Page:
Greece writhes

From ekathemerini:

Greek Prime Minister Alexis Tsipras is set to begin a bruising week by clearing out party rebels opposed to an austerity package that will have to go through parliament within days, people close to the government say.

With Greece’s future in the eurozone in the balance and European partners demanding immediate action to rebuild broken trust and prove his commitment to reform, the 40-year-old leftist prime minister cannot afford to wait.

To convince creditors to start talks on a third multibillion euro bailout package, Greece will have to pass laws by Wednesday night to cut spending, toughen value added tax, overhaul pension systems, change bankruptcy rules and advance privatizations.

However a mini-rebellion of lawmakers on Friday laid bare tensions in the ruling SYRIZA party. The revolt saw 17 deputies from the government benches withhold support in a vote to authorise bailout negotiations, leaving Tsipras reliant on opposition parties to pass the measure.

Dealing with the consequences of that revolt will provide a clear signal of how determined Tsipras will be in pushing through the reforms European partners are demanding.

Whether cooperation with opposition parties leads to a full-scale national unity government, with seats in the cabinet is still unclear but the change has left the future of the radical leftwing government in doubt. The government has 162 seats in the 300 seat parliament.

Among the most prominent rebels, Energy Minister Panagiotis Lafazanis, leader of the so-called “Left Platform” within SYRIZA and Deputy Labour Minister Dimitris Stratoulis, a former unionist and a fierce opponent of pension cuts, are expected to be sacked, people close to the government say.

The uncompromising speaker of parliament, Zoe Constantopoulou, who also defied Tsipras and abstained from the vote, would require a no confidence vote to be replaced but the other rebels would be expected to resign their seats, the same people say.

Under a SYRIZA party agreement, deputies are supposed to resign their seats if they publicly disagree with government policy although there is nothing to stop them refusing to stand down and holding on to their seats as independents.

So, Tsipras clears the decks for his great sell out. But, from The Economist’s Tom Nuttal, he is apparently still trying:


If I were Germany and wanted Grexit I would double the $50 billion figure (these are the public assets to be transferred to the Luxembourg company for liquidation when the Eurogroup says so).

Grexit or violence or both is surely imminent.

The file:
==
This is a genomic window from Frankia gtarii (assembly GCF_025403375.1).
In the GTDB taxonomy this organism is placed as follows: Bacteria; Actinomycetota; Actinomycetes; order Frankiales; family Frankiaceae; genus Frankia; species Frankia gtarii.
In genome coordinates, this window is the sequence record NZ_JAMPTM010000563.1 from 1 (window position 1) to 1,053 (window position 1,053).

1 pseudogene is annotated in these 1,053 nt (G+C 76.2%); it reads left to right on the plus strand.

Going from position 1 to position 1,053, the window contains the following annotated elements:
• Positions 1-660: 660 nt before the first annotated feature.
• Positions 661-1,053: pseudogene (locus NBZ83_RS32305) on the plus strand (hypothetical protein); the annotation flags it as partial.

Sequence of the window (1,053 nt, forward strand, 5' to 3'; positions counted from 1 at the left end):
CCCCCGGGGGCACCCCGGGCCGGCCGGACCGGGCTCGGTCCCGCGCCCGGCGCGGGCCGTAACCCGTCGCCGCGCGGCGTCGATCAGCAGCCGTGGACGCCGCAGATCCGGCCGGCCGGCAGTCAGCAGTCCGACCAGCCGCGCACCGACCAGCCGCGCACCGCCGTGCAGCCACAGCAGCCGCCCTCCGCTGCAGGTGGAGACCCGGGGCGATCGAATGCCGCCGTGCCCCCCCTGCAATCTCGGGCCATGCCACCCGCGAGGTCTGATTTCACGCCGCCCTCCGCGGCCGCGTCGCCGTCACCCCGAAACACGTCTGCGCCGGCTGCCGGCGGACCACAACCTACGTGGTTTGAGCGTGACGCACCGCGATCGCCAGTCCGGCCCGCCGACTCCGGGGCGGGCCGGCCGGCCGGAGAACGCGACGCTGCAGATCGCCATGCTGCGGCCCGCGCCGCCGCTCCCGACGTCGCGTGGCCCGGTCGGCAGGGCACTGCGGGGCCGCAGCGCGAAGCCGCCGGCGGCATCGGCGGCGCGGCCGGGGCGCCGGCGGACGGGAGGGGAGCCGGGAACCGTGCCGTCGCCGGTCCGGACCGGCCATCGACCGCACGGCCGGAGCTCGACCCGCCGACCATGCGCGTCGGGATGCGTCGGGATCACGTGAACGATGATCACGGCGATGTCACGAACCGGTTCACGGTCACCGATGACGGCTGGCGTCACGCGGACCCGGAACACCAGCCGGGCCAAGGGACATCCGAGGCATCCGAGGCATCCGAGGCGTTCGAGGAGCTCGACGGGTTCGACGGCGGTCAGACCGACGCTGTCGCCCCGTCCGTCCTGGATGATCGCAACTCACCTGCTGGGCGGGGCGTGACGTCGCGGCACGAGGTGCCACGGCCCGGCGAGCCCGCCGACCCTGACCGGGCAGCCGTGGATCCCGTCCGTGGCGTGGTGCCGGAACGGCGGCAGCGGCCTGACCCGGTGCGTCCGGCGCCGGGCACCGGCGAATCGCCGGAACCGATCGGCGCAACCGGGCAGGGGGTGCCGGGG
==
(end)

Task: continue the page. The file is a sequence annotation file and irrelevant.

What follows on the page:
Houses and Holes
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  1. “If I were Germany at this point I would double the $50 billion figure”. Anyone who’s ever bought an asset with a Sitting Tenant or a Reluctant Vendor knows what that means. So, yes, violence, one way or another

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  3. The ECB has given Greece 2 choices ..Slavery or Poverty… If they were smart they would take a 3rd..FREEDOM.

    • Mate good article. However I have come to the conclusion that Greece is much like the Gold Coast, in that their primary source of income is tourism, (they have shipping as well but the Baltic index is underwater) should tourism stop, both go the wall.
      I was amazed to see the number of tourists stranded in Bali, whereas once a time they probably would have come here, and despite what you hear, this place is struggling. Should terrorism upset Geek tourist trade, the place goes under water.
      IN the evolving economies there is no place for the likes of Greece, and possibly a limited outcome for the Gold Coast, as they depend on disposable income, in globally tough times.
      For a more complete review of what is going on over there read the following. WW


      Thanks Glissom!
      I get why ‘odious’ debt is legally called ‘odious debt’. The magnitude of what has been engineered and the astonishing profitability by those who created this ‘legal’ theft will surely be the cause for its eventual collapse. I suspect that some will prefer to keep the status quo but many more will interested in seeing it stopped.

  4. Greece’s eurozone future uncertain as Germany steps up pressure – … google search title if blocked …

    Eurozone leaders have failed to break the deadlock in the Greek crisis in all-night talks as Germany piled the pressure on Greece to implement bold reforms and accept a high level of external economic supervision in return … read more via hyperlink above …

  5. Marathon Talks: Greece and Europe still divided over bailout … CNN Money … VIDEO …

    Greece was told Sunday it wouldn’t get the massive bailout it urgently needs unless it commits to much deeper economic reforms and shows it can deliver them

    Greek Prime Minister Alexis Tsipras, arriving for talks in Brussels with the leaders of the other 18 countries that use the euro, said he was ready to compromise.

    Whether that will be enough to get the money flowing again soon, secure Greece’s membership of the euro and allow its banks to reopen, remains unclear. … view and read more via hyperlink above …

  6. So so sad. Tsipras is a traitor to his people. I just cannot understand how they cannot use the example of Iceland as a template. They are so obsessed with being a member of the only shrinking trade union in the world.